NFT stands for non-fungible token
A non-fungible token is a digital asset that represents a real world item, or digital creation. For example the most popular use of them right now, is in art, by proving ownership and authenticity of a particular artwork.
It also doesn’t always have to be a one off, sometimes an artist will release 10 of the same artwork (just like in the real world with limited edition prints), but instead it could be 10 NFT’s that represent that particular artwork, and owning one of those NFT’s would prove the authenticity of one of those 10.
Another way to explain it, would be for example, ‘The Mona Lisa’, one of the most famous paintings in the world. There are countless photos, prints, and forgeries, but if an NFT was attached to it, proving its authenticity, then whoever owned that NFT would have the real Mona Lisa.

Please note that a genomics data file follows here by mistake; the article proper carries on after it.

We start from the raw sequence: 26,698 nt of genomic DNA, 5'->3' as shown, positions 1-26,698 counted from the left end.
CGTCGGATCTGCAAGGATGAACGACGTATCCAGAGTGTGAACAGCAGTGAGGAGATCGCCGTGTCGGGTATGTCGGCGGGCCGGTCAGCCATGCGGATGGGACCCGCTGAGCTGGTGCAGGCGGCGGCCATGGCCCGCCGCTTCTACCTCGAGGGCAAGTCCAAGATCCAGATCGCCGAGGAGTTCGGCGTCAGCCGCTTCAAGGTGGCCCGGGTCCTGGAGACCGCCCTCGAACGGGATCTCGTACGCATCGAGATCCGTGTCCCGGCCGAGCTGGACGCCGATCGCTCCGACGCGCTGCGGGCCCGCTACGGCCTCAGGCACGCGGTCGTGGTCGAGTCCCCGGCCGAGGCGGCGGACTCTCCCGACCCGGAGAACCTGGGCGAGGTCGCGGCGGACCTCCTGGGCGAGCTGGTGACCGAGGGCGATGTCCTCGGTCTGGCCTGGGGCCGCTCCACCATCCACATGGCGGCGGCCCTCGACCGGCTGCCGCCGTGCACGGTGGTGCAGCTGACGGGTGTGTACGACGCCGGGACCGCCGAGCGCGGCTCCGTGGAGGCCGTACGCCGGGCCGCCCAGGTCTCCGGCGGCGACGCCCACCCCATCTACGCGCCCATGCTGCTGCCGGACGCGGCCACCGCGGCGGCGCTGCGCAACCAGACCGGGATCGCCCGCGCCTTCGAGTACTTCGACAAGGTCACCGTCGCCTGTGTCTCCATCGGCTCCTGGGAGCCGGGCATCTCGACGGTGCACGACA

Non-fungible means that it is unique. For example, when you swap a pound for another pound, it is fungible, as you are getting the same thing, swap bitcoin for bitcoin, again fungible. But swap an NFT for another NFT, and it is non-fungible, as each NFT contains a unique digital signature.
Apart from proving authenticity of the item, NFT’s can also be programmed. For example, an artist could release his artwork as an NFT and program a royalty into it, so that every time that artwork is sold on, a percentage of the sale will automatically go to the artist.
This opens up a realm of possibilities, from digital trading card NFTs that give you access to exclusive merchandise, to music NFTs that reveal a backstage pass to meet the band.
At the moment no, but in the near future, and with regulation, even car loans using your logbook could possibly be attached to an NFT!
Apart from art, some of the other items that have been bought, sold and used in representation as NFTs have been – gifs, video’s, music, collectables and video game avatars.
Jack Dorsey, the co-founder of Twitter even sold his first tweet as an NFT for over $2 million!!!
So nearly anything!